GUEST POST from Mike Shipulski
Creating new ideas is easy. Sit down, quiet your mind, and create a list of five new ideas. There. You’ve done it. Five new ideas. It didn’t take you a long time to create them. But ideas are cheap.
Converting ideas into sellable products and selling them is difficult and expensive. A customer wants to buy the new product when the underlying idea that powers the new product solves an important problem for them. In that way, ideas whose solutions don’t solve important problems aren’t good ideas. And in order to convert a good idea into a winning product, dirt, rocks, and sticks (natural resources) must be converted into parts and those parts must be assembled into products. That is expensive and time-consuming and requires a factory, tools, and people that know how to make things. And then the people that know how to sell things must apply their trade. This, too, adds to the difficulty and expense of converting ideas into winning products.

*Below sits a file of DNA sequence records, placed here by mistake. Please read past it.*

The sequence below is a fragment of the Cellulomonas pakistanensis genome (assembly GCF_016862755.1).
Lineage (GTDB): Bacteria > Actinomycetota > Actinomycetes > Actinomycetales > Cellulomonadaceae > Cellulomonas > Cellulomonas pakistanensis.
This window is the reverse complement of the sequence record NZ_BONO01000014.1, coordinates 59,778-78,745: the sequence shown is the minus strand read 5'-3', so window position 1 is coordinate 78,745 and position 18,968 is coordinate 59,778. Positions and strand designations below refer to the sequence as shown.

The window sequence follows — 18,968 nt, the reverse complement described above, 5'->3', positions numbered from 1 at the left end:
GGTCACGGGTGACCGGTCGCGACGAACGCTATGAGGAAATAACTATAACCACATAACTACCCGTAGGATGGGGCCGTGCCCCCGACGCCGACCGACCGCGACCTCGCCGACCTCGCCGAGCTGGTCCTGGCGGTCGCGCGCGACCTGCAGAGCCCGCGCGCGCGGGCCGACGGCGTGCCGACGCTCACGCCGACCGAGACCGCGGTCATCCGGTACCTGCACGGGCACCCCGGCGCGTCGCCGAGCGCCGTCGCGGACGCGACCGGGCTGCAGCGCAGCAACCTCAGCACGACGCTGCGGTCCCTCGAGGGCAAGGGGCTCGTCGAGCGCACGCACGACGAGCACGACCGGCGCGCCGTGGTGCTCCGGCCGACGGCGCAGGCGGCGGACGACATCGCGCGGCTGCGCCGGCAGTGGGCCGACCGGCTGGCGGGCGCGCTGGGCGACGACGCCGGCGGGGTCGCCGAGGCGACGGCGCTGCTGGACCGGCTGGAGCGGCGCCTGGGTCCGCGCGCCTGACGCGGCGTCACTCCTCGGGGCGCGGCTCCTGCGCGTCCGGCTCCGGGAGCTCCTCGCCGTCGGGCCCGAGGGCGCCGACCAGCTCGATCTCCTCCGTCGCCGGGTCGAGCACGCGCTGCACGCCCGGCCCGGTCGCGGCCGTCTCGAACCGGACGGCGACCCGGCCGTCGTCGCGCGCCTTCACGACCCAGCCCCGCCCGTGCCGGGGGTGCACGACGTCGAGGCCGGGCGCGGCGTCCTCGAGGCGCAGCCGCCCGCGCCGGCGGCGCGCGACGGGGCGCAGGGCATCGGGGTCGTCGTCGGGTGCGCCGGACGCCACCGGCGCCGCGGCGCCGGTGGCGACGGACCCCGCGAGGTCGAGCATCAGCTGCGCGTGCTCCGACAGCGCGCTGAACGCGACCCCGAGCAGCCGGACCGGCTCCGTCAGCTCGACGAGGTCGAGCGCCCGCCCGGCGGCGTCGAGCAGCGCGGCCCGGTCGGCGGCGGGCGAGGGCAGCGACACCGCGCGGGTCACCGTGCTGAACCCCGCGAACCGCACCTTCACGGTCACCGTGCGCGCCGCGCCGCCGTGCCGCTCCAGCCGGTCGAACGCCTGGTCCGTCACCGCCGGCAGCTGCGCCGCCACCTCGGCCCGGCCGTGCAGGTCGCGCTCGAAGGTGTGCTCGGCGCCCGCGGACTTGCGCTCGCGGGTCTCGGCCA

The only thing more expensive than converting new ideas into winning products is reusing your tired, old ideas until your offerings run out of sizzle. While you extend and defend, your competitors convert new ideas into new value propositions that bring shame to your offering and your brand. (To be clear, most extend-and-defend programs are actually defend-and-defend programs.) And while you reuse/leverage your long-in-the-tooth ideas, start-ups create whole new technologies from scratch (new ideas on a grand scale) and pull the rug out from under you. The trouble is that the ultra-high cost of extend-and-defend is invisible in the short term. In fact, when coupled with reuse, it’s highly profitable in the moment. It takes years for the wheels to fall off the extend-and-defend bus, but make no mistake, the wheels fall off.
When you find the urge to create a laundry list of new ideas, don’t. Instead, solve new problems for your customers. And when you feel the immense pressure to extend and defend, don’t. Instead, solve new problems for your customers.
And when all that gets old, repeat as needed.
Image credit: Unsplash
Sign up here to get Human-Centered Change & Innovation Weekly delivered to your inbox every week.